Apple network “Where is he?” Tracks lost Apple devices and allows them to be blocked across the network. The app also displays the location of friends who share this information. In addition, Where is found can find offline objects, the app reports searched objects as missing and allows other Apple devices to locate them virtually via Bluetooth. The entire process is end-to-end encrypted.
As expected, Apple is now opening this network to other manufacturers via the MFi (“Made For iPhone”) program. Certified products can be added to a separate “Where is” app “Items”. Starting next week, the first three products, which can be found in “Where is it?” The Record: VanMoof’s latest S3 and X3 e-bikes, Belkin Soundform Freedom True Wireless earphones and Chipolo One Spot article finder.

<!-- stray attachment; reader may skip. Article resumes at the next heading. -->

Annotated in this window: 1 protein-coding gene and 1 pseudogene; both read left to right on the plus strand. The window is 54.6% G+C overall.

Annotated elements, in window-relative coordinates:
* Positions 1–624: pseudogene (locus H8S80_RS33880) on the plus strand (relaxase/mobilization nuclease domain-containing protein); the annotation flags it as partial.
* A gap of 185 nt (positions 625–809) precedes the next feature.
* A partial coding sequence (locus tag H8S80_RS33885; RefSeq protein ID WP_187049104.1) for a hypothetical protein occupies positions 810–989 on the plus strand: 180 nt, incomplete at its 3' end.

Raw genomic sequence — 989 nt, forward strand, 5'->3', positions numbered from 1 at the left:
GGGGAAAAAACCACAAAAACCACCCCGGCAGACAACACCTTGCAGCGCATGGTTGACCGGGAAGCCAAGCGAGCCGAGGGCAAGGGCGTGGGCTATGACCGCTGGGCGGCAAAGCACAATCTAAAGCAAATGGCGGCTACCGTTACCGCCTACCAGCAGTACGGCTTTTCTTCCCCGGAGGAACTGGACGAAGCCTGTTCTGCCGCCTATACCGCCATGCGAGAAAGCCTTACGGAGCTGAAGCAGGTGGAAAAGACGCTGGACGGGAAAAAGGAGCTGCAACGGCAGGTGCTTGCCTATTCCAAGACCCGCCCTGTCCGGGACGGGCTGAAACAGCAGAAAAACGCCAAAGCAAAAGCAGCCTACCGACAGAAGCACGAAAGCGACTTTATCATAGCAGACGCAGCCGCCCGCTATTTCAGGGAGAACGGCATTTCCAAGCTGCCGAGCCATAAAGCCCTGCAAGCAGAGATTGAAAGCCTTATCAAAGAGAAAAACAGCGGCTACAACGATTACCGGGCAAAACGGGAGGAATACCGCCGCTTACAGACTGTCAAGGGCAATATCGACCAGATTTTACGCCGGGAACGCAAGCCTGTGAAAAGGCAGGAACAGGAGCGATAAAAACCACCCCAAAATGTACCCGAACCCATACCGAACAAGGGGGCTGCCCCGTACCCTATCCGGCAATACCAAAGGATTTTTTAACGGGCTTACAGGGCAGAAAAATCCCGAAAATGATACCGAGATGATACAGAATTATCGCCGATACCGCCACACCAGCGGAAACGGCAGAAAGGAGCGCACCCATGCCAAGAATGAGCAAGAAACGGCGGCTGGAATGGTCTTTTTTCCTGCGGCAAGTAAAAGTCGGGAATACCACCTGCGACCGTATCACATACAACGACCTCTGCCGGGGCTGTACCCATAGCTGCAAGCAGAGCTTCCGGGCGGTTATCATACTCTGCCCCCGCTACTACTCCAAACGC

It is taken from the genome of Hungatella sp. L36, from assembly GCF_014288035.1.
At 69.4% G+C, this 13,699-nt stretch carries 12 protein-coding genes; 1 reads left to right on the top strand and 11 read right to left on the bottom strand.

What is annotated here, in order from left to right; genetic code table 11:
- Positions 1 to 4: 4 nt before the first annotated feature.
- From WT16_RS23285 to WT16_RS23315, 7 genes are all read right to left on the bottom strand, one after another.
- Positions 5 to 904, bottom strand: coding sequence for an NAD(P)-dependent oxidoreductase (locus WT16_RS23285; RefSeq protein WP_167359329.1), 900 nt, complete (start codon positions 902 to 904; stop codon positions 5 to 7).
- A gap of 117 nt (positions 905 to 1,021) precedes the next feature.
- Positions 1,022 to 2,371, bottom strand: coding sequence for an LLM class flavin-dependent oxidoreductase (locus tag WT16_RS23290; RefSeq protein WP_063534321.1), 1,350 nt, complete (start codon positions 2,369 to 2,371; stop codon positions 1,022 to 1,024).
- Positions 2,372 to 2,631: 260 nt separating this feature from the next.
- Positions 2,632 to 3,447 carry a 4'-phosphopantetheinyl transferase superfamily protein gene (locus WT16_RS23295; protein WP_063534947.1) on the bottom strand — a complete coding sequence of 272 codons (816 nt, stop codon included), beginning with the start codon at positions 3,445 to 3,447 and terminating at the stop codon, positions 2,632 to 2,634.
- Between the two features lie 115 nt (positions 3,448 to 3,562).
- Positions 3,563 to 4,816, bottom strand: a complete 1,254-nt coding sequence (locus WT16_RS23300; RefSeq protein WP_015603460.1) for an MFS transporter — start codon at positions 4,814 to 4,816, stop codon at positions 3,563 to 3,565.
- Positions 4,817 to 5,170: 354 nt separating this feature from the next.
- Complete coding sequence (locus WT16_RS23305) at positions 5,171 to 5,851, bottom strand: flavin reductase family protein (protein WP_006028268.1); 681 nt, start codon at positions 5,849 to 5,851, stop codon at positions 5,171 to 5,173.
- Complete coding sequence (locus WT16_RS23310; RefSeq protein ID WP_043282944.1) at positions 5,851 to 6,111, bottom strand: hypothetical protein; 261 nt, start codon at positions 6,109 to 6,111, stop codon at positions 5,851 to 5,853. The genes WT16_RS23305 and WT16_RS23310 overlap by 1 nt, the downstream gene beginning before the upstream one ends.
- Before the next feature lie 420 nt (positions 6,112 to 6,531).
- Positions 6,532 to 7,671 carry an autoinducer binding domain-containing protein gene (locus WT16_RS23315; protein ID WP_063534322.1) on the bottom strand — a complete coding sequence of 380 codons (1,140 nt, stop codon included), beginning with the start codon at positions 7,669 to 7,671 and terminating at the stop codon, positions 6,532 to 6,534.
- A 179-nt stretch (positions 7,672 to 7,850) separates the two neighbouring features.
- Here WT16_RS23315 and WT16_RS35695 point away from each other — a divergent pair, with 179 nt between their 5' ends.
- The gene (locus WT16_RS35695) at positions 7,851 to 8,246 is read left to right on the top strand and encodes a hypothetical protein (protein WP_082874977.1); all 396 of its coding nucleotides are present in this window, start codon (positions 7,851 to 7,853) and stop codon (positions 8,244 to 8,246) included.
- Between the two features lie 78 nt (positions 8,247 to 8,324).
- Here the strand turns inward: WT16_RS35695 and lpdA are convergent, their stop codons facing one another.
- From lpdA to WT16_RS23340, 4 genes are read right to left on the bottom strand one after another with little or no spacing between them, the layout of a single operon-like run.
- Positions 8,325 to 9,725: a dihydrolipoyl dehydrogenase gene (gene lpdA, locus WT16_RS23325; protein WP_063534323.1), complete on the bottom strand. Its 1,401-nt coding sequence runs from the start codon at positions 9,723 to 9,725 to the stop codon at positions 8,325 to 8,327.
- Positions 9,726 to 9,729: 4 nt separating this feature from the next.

Works with iOS and macOS
Adding third-party products to the Where’s Items tab requires an iPhone or iPod touch running iOS 14.3 or later, an iPad with iPadOS 14.3 or later, or a Mac running macOS Big Sur 11.1 or later. You also need an Apple ID and must be signed in to an iCloud account with the Where is it? Function activated.
Compared to current solutions, “Where is he?” The network has a crucial advantage: it is already provided by the operating system and does not depend on third-party applications, which must first be installed on as many smartphones as possible and require constant access to the site in order to be able to locate objects that have been reported as missing. This creates a denser network of finds. Neither Apple nor its third-party providers know where the items you are looking for are located. This is only known to the user.
In addition to Bluetooth location, Apple wants to enable other device manufacturers to use ultra-broadband technology in Apple devices equipped with the U1 chip and to enable more accurate positioning. Slide manufacturers’ specifications will be published this spring.
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